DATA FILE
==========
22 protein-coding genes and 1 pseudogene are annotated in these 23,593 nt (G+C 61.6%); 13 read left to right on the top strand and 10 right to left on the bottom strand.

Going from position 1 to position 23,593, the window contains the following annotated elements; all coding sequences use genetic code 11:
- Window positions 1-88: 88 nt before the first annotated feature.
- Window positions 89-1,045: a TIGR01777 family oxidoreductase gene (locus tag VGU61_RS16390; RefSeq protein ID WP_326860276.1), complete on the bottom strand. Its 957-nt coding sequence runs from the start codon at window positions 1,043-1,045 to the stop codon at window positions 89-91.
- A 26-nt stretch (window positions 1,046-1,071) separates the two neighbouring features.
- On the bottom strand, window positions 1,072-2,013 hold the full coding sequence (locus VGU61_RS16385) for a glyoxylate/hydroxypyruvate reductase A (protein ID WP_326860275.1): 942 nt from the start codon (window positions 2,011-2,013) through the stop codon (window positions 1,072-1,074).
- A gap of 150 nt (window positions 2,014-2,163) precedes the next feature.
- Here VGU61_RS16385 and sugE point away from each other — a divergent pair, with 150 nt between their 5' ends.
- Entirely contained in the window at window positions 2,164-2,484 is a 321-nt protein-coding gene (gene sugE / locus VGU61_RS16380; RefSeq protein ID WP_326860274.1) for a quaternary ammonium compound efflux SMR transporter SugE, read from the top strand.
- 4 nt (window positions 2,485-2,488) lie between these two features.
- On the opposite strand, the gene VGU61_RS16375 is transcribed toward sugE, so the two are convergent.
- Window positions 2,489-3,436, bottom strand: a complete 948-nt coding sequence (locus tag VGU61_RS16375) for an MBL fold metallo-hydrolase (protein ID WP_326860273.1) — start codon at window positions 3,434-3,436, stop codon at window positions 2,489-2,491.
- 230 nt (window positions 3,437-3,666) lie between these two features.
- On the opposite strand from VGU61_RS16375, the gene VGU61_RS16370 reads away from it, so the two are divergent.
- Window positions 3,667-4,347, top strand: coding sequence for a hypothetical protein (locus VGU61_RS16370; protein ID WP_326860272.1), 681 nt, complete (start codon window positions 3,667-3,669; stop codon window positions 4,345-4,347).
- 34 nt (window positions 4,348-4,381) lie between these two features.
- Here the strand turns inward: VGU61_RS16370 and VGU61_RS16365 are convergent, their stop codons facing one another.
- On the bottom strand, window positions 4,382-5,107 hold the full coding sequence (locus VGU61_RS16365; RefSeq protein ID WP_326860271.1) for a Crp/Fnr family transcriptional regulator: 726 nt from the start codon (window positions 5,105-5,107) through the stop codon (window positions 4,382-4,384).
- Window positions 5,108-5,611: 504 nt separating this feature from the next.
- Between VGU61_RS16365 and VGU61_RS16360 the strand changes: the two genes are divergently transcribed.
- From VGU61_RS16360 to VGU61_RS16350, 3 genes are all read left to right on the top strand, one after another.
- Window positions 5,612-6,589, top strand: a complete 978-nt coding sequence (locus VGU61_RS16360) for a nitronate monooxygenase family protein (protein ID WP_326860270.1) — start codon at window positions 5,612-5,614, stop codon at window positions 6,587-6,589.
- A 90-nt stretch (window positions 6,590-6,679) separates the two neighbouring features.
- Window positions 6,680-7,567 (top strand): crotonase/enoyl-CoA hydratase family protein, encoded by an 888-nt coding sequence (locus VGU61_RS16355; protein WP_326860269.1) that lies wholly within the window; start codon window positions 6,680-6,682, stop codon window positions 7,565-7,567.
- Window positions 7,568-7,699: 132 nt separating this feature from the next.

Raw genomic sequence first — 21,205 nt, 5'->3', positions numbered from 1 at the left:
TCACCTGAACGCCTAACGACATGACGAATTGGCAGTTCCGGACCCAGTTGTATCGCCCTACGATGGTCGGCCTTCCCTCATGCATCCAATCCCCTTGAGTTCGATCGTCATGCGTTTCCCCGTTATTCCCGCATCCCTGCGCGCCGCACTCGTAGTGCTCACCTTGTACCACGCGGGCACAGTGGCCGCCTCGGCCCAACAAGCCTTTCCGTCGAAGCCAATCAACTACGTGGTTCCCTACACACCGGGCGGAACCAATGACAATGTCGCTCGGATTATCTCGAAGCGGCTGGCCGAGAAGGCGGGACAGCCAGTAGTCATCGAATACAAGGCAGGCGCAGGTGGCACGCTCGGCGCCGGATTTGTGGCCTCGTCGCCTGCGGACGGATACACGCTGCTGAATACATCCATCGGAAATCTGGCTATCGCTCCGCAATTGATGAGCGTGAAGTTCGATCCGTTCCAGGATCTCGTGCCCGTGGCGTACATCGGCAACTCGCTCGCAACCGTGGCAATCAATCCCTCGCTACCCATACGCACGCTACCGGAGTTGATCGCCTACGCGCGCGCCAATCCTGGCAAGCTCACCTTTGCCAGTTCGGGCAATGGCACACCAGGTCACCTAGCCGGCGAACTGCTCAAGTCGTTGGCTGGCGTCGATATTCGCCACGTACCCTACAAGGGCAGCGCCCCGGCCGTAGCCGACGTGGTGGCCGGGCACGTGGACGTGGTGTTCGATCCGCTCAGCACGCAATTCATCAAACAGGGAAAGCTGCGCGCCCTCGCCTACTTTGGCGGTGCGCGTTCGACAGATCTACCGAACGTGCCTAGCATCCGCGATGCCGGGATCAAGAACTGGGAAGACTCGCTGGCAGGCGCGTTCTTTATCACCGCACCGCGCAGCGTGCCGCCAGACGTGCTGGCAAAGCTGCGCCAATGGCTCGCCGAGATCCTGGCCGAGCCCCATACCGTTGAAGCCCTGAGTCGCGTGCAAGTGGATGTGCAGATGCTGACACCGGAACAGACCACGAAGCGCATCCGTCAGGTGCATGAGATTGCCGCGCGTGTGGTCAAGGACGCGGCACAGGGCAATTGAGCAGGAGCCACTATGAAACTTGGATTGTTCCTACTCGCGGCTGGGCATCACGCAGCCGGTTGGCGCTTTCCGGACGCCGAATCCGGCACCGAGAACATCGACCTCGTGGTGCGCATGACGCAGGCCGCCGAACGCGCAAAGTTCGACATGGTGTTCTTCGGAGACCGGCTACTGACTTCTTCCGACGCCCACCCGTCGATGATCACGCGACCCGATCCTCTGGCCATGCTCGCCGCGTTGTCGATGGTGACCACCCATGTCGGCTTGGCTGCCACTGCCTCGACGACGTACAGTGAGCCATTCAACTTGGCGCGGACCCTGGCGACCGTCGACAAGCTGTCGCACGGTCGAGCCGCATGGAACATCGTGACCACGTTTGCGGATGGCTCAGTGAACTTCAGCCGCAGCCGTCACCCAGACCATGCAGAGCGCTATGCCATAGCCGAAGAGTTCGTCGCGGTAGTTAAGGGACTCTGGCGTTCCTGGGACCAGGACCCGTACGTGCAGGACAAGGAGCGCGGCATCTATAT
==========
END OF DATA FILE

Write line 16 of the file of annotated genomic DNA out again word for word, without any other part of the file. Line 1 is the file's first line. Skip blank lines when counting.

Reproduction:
- 34 nt (window positions 4,348-4,381) lie between these two features.